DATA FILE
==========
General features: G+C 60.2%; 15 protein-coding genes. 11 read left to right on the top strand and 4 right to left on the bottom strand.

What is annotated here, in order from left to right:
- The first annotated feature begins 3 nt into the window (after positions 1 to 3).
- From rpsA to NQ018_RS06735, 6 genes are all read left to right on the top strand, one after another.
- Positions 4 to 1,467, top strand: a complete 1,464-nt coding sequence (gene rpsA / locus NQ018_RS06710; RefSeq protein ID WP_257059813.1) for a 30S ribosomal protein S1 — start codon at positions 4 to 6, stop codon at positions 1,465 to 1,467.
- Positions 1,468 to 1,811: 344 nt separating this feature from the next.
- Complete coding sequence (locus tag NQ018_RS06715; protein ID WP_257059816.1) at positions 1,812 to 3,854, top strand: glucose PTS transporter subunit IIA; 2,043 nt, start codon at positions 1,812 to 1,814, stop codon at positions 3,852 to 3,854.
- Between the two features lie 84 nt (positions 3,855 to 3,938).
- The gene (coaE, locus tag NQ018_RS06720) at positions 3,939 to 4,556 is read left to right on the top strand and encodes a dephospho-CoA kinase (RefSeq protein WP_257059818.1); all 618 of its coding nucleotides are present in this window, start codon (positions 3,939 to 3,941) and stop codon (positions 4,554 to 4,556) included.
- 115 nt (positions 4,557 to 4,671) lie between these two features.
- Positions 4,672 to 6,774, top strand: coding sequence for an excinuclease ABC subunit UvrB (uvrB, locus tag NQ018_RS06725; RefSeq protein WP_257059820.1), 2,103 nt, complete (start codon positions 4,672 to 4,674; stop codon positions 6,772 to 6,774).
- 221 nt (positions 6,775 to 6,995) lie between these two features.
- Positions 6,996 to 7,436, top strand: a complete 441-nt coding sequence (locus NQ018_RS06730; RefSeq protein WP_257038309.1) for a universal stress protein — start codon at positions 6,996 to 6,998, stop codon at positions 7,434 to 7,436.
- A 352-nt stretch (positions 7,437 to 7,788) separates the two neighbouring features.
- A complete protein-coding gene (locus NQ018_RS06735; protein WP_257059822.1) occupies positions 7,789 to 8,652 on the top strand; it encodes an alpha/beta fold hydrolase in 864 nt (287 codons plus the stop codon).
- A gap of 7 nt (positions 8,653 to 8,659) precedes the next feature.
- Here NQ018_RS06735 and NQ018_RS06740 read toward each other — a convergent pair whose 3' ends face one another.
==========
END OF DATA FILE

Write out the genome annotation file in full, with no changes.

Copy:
General features: G+C 60.2%; 15 protein-coding genes. 11 read left to right on the top strand and 4 right to left on the bottom strand.

What is annotated here, in order from left to right:
- The first annotated feature begins 3 nt into the window (after positions 1 to 3).
- From rpsA to NQ018_RS06735, 6 genes are all read left to right on the top strand, one after another.
- Positions 4 to 1,467, top strand: a complete 1,464-nt coding sequence (gene rpsA / locus NQ018_RS06710; RefSeq protein ID WP_257059813.1) for a 30S ribosomal protein S1 — start codon at positions 4 to 6, stop codon at positions 1,465 to 1,467.
- Positions 1,468 to 1,811: 344 nt separating this feature from the next.
- Complete coding sequence (locus tag NQ018_RS06715; protein ID WP_257059816.1) at positions 1,812 to 3,854, top strand: glucose PTS transporter subunit IIA; 2,043 nt, start codon at positions 1,812 to 1,814, stop codon at positions 3,852 to 3,854.
- Between the two features lie 84 nt (positions 3,855 to 3,938).
- The gene (coaE, locus tag NQ018_RS06720) at positions 3,939 to 4,556 is read left to right on the top strand and encodes a dephospho-CoA kinase (RefSeq protein WP_257059818.1); all 618 of its coding nucleotides are present in this window, start codon (positions 3,939 to 3,941) and stop codon (positions 4,554 to 4,556) included.
- 115 nt (positions 4,557 to 4,671) lie between these two features.
- Positions 4,672 to 6,774, top strand: coding sequence for an excinuclease ABC subunit UvrB (uvrB, locus tag NQ018_RS06725; RefSeq protein WP_257059820.1), 2,103 nt, complete (start codon positions 4,672 to 4,674; stop codon positions 6,772 to 6,774).
- 221 nt (positions 6,775 to 6,995) lie between these two features.
- Positions 6,996 to 7,436, top strand: a complete 441-nt coding sequence (locus NQ018_RS06730; RefSeq protein WP_257038309.1) for a universal stress protein — start codon at positions 6,996 to 6,998, stop codon at positions 7,434 to 7,436.
- A 352-nt stretch (positions 7,437 to 7,788) separates the two neighbouring features.
- A complete protein-coding gene (locus NQ018_RS06735; protein WP_257059822.1) occupies positions 7,789 to 8,652 on the top strand; it encodes an alpha/beta fold hydrolase in 864 nt (287 codons plus the stop codon).
- A gap of 7 nt (positions 8,653 to 8,659) precedes the next feature.
- Here NQ018_RS06735 and NQ018_RS06740 read toward each other — a convergent pair whose 3' ends face one another.